I dedicate this blog to my daughters.
Unlike me they, at a very young age, had to adorn the hijab and face challenges in their life that I hadn’t faced. And me being their mother expected them to get on with it as part and parcel of life, not really appreciating what they as young kids had to go through being Muslim growing up in a western materialistic, Islamophobic world.
To this day I remember when my 10 year old, back in 2005, turned to me one day and said, ‘Mum, I don’t want to wear the hijab anymore, when I go to school tomorrow, I won’t be wearing it’. I scolded her and told her that under no condition was she to leave the house without her hijab or she would face the consequences. I didn’t question her as to why she felt that she couldn’t wear hijab anymore, I didn’t consider her feelings, all I cared about was the religious obligation for her hair to be covered no matter what.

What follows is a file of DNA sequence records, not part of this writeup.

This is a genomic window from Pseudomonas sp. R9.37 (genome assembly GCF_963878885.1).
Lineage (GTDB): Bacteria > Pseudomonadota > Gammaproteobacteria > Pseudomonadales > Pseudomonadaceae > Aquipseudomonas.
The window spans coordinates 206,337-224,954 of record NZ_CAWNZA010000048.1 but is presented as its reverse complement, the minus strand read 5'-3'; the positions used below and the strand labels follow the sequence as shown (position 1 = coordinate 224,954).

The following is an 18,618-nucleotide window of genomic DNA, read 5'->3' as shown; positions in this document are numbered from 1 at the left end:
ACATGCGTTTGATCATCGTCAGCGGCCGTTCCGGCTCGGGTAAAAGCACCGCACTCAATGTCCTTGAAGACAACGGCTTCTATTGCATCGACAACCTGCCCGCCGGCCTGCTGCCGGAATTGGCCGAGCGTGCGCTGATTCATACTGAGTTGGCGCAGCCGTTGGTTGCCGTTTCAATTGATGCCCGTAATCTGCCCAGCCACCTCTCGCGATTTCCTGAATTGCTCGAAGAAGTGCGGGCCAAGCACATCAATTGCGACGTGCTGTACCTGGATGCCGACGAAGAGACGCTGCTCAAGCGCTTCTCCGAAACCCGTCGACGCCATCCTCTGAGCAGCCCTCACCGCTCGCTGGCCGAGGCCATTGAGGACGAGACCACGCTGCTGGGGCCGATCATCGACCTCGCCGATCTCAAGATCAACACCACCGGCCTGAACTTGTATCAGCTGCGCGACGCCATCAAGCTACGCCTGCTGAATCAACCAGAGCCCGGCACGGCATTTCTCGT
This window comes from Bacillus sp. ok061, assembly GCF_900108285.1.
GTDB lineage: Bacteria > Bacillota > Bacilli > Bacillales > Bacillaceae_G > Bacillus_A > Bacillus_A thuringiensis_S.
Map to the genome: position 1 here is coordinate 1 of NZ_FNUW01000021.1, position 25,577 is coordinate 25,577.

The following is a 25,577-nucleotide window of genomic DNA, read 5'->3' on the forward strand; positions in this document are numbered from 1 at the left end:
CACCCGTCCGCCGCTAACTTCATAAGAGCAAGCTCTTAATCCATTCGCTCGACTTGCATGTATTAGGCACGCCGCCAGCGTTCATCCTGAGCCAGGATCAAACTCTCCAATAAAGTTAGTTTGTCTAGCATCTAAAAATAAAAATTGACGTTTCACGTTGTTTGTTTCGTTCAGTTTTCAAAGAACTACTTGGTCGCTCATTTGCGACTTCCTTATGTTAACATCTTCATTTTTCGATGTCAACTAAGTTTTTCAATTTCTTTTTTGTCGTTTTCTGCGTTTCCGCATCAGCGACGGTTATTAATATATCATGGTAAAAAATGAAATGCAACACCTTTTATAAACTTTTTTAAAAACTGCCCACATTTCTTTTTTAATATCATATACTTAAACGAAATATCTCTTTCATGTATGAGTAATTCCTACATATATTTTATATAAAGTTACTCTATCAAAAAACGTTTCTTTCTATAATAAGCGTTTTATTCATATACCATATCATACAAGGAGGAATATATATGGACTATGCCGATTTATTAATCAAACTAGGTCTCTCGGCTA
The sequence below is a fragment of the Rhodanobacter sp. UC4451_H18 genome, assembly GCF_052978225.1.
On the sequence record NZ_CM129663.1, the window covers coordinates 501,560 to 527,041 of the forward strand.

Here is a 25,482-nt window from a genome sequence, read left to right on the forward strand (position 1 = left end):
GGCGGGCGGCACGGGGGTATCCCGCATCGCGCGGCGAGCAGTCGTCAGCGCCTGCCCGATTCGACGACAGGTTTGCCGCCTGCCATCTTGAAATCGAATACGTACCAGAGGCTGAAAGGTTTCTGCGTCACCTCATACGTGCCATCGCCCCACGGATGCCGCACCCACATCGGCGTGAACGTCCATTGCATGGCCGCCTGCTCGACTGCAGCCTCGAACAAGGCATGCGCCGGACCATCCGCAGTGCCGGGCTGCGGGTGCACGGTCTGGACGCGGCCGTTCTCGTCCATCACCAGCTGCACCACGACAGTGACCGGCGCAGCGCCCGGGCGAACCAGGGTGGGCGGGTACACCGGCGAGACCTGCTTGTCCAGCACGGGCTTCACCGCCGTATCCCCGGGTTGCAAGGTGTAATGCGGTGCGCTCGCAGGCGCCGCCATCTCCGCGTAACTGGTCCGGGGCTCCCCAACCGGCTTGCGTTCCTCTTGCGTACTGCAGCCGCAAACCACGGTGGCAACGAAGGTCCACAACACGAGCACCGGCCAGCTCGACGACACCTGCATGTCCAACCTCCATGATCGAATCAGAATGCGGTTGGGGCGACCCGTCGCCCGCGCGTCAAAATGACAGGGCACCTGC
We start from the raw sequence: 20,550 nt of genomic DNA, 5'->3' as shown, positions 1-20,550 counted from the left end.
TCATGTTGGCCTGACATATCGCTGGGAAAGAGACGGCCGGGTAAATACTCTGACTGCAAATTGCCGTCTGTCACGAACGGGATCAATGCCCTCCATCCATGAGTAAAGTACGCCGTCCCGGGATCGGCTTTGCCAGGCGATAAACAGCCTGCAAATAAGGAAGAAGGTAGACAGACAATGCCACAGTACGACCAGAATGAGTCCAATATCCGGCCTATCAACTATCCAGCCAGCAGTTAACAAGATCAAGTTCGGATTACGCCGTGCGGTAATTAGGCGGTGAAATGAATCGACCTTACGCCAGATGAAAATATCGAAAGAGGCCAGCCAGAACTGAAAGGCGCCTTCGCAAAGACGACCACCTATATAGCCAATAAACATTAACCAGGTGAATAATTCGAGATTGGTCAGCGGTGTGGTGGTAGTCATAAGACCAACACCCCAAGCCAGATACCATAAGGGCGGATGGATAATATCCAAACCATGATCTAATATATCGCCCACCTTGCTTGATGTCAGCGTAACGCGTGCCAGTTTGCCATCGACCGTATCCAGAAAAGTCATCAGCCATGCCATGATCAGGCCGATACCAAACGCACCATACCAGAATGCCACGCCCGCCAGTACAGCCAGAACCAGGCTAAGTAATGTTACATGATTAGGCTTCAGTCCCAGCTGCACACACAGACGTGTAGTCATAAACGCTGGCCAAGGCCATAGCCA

The next morning I was standing at the top of the stairs as she walked past me, she had her uniform on, but no hijab.
My heart ached as I watched her defiance unfold before me, would she dare leave the house? I remained silent.
As she walked down the stairs towards the front door she glanced up and noticed my tears. She stopped, turned around and stomped back upstairs and charged into her bedroom. A few minutes later she came out of her room, red faced, but wearing her hijab. She gazed quickly at me and with a forlorn look in her eyes bid me farewell, before quietly leaving the house on her way to school.
I wiped my tears.